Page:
A blog by Miami Criminal Defense Lawyer Brian Tannebaum. Commenting on criminal law issues of local and national interest.

Friday, July 25, 2008


While sitting in my office yesterday, the cell phone rang. Caller ID said Stewart was calling.

Some background:

Before the ink was dry on my Bar license, Stewart, and his mother became my clients at the public defender's office. Stewart had his 2nd DUI, and Mom had either a DUI or some traffic issue, can't remember.

They were unlike a lot of public defender clients. They came to my office several times for meetings, and we always had nice conversations. Mom claimed to be a painter and said she was going to paint me something.

I resolved both their cases, no jail, just some probation, etc...

Mom gave me the ugliest painting I think I ever saw, but it was her painting and the first gift I ever received as a lawyer from a client. I remember getting some crap from my supervisor about receiving a gift, and as a result, hung it right in my office.

Stewart continued to get into minor trouble. I left the PD's office and helped Stewart for little or no money. Mom came to me with an occasional "can't pay rent can you talk to my landlord" problem.

When I was in the PD's office, they were clients with a case. When I left, I realized they were alcoholics and Stewart as well a drug addict.

Stewart got his 3d DUI, it involved a minor fender bender. He went with the public defender, but when Stewart showed up 9 minutes late to his trial and the judge took him into custody, forcing a waiver of his speedy trial right, he came up with a little bit of money and hired me.

I appealed on some pretty weak case law and a stronger argument in my mind that what the judge did, "just wasn't fair." An appellate judge agreed, and dismissed Stewart's case.

Stewart's Mom died, I found out a few months later when Stewart called about some leak in his condo. He didn't tell me about Mom, I had to ask. He was in and out of labor type jobs, setting up convention halls for meetings and shows.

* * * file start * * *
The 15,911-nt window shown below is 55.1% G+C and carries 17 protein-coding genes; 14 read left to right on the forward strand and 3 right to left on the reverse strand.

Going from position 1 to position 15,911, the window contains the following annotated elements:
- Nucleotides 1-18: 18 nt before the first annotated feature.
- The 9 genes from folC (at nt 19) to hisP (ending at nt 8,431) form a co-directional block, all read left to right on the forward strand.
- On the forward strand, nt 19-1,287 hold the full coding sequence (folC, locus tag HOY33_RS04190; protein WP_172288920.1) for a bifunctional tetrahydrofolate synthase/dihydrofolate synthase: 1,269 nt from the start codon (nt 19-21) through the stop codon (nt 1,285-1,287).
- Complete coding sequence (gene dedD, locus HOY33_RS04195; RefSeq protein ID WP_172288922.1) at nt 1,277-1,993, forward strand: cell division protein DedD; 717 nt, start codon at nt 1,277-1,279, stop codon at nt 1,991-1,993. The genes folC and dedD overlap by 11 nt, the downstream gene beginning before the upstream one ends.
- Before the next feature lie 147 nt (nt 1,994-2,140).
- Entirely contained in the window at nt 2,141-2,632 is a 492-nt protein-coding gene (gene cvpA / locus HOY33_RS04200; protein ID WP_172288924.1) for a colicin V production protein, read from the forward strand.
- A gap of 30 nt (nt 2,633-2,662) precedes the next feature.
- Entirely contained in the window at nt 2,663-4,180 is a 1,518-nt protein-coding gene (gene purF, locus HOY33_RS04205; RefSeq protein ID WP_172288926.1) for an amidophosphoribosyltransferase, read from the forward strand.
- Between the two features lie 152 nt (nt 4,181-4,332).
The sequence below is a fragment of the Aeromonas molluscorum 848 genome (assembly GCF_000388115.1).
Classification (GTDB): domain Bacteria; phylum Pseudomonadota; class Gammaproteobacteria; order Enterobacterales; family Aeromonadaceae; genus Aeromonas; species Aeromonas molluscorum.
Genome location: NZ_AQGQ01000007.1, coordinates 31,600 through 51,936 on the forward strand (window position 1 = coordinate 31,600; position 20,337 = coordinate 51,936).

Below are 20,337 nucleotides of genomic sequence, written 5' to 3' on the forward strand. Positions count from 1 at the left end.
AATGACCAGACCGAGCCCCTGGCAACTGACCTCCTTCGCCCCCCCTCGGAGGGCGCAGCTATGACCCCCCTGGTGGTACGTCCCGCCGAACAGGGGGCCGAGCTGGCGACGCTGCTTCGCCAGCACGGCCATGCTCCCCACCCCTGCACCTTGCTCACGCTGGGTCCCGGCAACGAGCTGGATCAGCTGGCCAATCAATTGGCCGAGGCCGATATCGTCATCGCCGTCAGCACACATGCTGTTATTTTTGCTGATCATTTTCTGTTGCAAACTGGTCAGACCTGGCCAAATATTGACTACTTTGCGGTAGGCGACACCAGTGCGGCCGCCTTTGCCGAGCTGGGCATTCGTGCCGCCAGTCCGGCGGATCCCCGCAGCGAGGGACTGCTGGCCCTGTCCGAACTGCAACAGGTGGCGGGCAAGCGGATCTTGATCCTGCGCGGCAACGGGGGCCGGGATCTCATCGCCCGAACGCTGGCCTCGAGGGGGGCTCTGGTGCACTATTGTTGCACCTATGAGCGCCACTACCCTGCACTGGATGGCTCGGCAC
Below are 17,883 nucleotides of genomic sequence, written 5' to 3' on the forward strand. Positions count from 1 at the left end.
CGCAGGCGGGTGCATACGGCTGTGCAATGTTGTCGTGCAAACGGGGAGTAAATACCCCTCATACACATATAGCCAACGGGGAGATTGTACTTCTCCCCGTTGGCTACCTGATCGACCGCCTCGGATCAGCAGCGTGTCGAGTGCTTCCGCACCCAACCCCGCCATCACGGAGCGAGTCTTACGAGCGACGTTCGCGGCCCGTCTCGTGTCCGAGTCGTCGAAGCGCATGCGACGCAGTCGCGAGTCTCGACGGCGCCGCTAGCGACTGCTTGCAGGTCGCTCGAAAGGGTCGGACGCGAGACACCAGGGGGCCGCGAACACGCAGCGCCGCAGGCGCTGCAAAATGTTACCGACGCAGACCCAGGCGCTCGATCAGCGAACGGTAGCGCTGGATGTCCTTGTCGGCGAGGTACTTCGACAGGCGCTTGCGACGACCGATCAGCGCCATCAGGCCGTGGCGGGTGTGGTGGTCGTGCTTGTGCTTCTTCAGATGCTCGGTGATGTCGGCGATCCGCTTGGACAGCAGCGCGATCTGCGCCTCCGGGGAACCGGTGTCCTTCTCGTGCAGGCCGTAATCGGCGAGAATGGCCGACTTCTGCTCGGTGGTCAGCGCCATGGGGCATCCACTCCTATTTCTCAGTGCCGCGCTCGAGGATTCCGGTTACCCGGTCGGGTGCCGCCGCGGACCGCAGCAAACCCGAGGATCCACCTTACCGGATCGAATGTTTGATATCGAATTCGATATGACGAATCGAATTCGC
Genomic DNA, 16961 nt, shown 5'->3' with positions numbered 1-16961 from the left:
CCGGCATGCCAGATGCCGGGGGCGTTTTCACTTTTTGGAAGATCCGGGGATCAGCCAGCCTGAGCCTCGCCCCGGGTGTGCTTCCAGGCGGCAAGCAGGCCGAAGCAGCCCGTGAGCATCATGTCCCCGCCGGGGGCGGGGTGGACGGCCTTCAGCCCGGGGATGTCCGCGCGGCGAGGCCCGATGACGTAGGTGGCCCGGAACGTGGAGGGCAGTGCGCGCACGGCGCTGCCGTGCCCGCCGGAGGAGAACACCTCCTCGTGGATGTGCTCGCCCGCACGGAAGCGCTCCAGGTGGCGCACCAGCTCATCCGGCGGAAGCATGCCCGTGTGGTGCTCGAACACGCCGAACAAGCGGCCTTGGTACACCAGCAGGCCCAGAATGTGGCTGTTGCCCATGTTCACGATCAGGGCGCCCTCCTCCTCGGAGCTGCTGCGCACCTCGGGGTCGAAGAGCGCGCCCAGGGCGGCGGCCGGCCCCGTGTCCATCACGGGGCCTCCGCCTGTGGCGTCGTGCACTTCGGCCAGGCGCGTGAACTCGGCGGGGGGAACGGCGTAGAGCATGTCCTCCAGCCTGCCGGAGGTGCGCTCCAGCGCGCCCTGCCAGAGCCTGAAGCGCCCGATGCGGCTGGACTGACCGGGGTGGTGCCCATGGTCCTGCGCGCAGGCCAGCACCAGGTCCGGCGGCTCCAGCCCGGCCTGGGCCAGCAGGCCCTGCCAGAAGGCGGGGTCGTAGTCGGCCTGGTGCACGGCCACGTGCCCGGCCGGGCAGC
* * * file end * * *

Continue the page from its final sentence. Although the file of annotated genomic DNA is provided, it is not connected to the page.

Finally, he caught a break. He sold his condo and made a $70,000 profit. He took it easy, his new found fortune in hand, and didn't work, for 4 years.

A possession of cocaine case made him a convicted felon after all these years of me helping him to dodge even the hint of a misdemeanor on his record. He didn't hire me for that case, not wanting to spend some of his fortune on a decent attorney's fee.

After that conviction, I didn't hear from Stewart. He was tired of me yelling at him about being a "loser," even though he always called, and always told me "I need to hear this."

When he called yesterday, I didn't pick up. I knew I'd listen to the message later and hear either about his new arrest, or legal matter not worth pursuing under any theory.

So I listened to the message.

It wasn't Stewart.

It was his drug addict girlfriend calling to tell me she found him dead.


She told me about his last few months of life. I felt like I was watching the movie "Leaving Las Vegas" all over again.

Stewart's at the medical examiner's office. No family. No money. Awaiting an autopsy.

Stewart died a junkie.

I always liked him though.

Brian Tannebaum is a criminal defense attorney in Miami, Florida practicing in state and federal court. To learn more about Brian and his firm, Tannebaum Weiss, please visit www.tannebaumweiss.com


  1. Anonymous10:15 PM

    nice post bt.


  2. I have had a few clients over dose on drugs and I do miss them. One paid me on a friday and by monday, he had over-dosed on the weekend and passed away. One of my client's went to sleep with his girlfriend and by morning, his girlfriend was sleeping with a deceased boyfriend as he passed away during the night. He was in his early 20's. I feel sad at the loss of my clients to drug over-doses or heart attacks and the like. I tried to get them to go to treatment and they said they were looking into it but time just ran out for some of them.

    I have also had client's over they years (21 years) show appreciation by giving me some kind of gift. Sometimes, its the little personal gifts that a client gives you that stands out or that you remember. The money is absolutely necessary but the little gifts of appreciation sometimes touch your heart.

    Yours in the Defense of Fellow Human Beings,

    Glen R. Graham, Attorney at Law, Tulsa, Oklahoma -- who is: http://www.tulsacriminaldefenses.com